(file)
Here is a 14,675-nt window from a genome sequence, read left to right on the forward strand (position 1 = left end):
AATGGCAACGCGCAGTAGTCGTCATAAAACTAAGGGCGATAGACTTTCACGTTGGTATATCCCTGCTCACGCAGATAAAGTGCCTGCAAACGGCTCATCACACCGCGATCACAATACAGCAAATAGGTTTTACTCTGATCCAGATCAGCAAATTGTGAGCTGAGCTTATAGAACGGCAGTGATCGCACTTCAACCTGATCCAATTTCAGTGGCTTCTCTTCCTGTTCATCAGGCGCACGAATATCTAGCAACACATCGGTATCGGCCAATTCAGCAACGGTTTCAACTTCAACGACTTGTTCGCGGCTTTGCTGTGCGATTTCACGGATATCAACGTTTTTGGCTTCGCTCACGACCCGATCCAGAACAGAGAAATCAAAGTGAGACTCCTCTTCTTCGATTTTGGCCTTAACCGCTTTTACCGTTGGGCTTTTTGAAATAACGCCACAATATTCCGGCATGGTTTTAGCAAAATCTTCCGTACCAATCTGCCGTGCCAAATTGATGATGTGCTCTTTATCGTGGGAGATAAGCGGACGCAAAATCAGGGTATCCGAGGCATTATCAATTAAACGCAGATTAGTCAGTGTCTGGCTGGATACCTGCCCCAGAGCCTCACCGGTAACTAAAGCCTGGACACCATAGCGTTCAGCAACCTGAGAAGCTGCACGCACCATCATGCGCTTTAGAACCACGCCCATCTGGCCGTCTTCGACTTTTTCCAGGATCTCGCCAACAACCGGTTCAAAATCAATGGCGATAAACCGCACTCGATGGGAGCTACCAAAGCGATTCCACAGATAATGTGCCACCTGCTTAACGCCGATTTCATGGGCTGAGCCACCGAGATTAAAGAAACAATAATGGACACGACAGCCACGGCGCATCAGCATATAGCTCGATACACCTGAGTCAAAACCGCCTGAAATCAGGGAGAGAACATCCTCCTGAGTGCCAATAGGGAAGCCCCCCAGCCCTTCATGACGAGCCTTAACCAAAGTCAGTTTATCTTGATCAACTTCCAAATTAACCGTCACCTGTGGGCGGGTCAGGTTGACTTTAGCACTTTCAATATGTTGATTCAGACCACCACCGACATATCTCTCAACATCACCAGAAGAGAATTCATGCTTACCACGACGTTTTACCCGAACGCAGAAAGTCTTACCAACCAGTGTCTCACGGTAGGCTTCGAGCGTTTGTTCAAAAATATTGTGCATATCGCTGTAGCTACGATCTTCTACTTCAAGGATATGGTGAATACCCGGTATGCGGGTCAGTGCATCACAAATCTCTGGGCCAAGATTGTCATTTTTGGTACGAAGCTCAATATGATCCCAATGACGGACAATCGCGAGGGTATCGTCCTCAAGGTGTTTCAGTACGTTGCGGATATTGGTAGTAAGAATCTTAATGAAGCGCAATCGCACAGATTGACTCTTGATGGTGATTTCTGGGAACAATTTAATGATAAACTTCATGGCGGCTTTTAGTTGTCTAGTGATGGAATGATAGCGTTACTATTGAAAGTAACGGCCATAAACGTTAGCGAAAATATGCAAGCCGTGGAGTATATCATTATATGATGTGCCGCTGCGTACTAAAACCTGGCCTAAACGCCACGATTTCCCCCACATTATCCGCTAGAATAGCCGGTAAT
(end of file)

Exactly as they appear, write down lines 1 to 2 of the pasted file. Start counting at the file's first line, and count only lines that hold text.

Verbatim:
Here is a 14,675-nt window from a genome sequence, read left to right on the forward strand (position 1 = left end):
AATGGCAACGCGCAGTAGTCGTCATAAAACTAAGGGCGATAGACTTTCACGTTGGTATATCCCTGCTCACGCAGATAAAGTGCCTGCAAACGGCTCATCACACCGCGATCACAATACAGCAAATAGGTTTTACTCTGATCCAGATCAGCAAATTGTGAGCTGAGCTTATAGAACGGCAGTGATCGCACTTCAACCTGATCCAATTTCAGTGGCTTCTCTTCCTGTTCATCAGGCGCACGAATATCTAGCAACACATCGGTATCGGCCAATTCAGCAACGGTTTCAACTTCAACGACTTGTTCGCGGCTTTGCTGTGCGATTTCACGGATATCAACGTTTTTGGCTTCGCTCACGACCCGATCCAGAACAGAGAAATCAAAGTGAGACTCCTCTTCTTCGATTTTGGCCTTAACCGCTTTTACCGTTGGGCTTTTTGAAATAACGCCACAATATTCCGGCATGGTTTTAGCAAAATCTTCCGTACCAATCTGCCGTGCCAAATTGATGATGTGCTCTTTATCGTGGGAGATAAGCGGACGCAAAATCAGGGTATCCGAGGCATTATCAATTAAACGCAGATTAGTCAGTGTCTGGCTGGATACCTGCCCCAGAGCCTCACCGGTAACTAAAGCCTGGACACCATAGCGTTCAGCAACCTGAGAAGCTGCACGCACCATCATGCGCTTTAGAACCACGCCCATCTGGCCGTCTTCGACTTTTTCCAGGATCTCGCCAACAACCGGTTCAAAATCAATGGCGATAAACCGCACTCGATGGGAGCTACCAAAGCGATTCCACAGATAATGTGCCACCTGCTTAACGCCGATTTCATGGGCTGAGCCACCGAGATTAAAGAAACAATAATGGACACGACAGCCACGGCGCATCAGCATATAGCTCGATACACCTGAGTCAAAACCGCCTGAAATCAGGGAGAGAACATCCTCCTGAGTGCCAATAGGGAAGCCCCCCAGCCCTTCATGACGAGCCTTAACCAAAGTCAGTTTATCTTGATCAACTTCCAAATTAACCGTCACCTGTGGGCGGGTCAGGTTGACTTTAGCACTTTCAATATGTTGATTCAGACCACCACCGACATATCTCTCAACATCACCAGAAGAGAATTCATGCTTACCACGACGTTTTACCCGAACGCAGAAAGTCTTACCAACCAGTGTCTCACGGTAGGCTTCGAGCGTTTGTTCAAAAATATTGTGCATATCGCTGTAGCTACGATCTTCTACTTCAAGGATATGGTGAATACCCGGTATGCGGGTCAGTGCATCACAAATCTCTGGGCCAAGATTGTCATTTTTGGTACGAAGCTCAATATGATCCCAATGACGGACAATCGCGAGGGTATCGTCCTCAAGGTGTTTCAGTACGTTGCGGATATTGGTAGTAAGAATCTTAATGAAGCGCAATCGCACAGATTGACTCTTGATGGTGATTTCTGGGAACAATTTAATGATAAACTTCATGGCGGCTTTTAGTTGTCTAGTGATGGAATGATAGCGTTACTATTGAAAGTAACGGCCATAAACGTTAGCGAAAATATGCAAGCCGTGGAGTATATCATTATATGATGTGCCGCTGCGTACTAAAACCTGGCCTAAACGCCACGATTTCCCCCACATTATCCGCTAGAATAGCCGGTAAT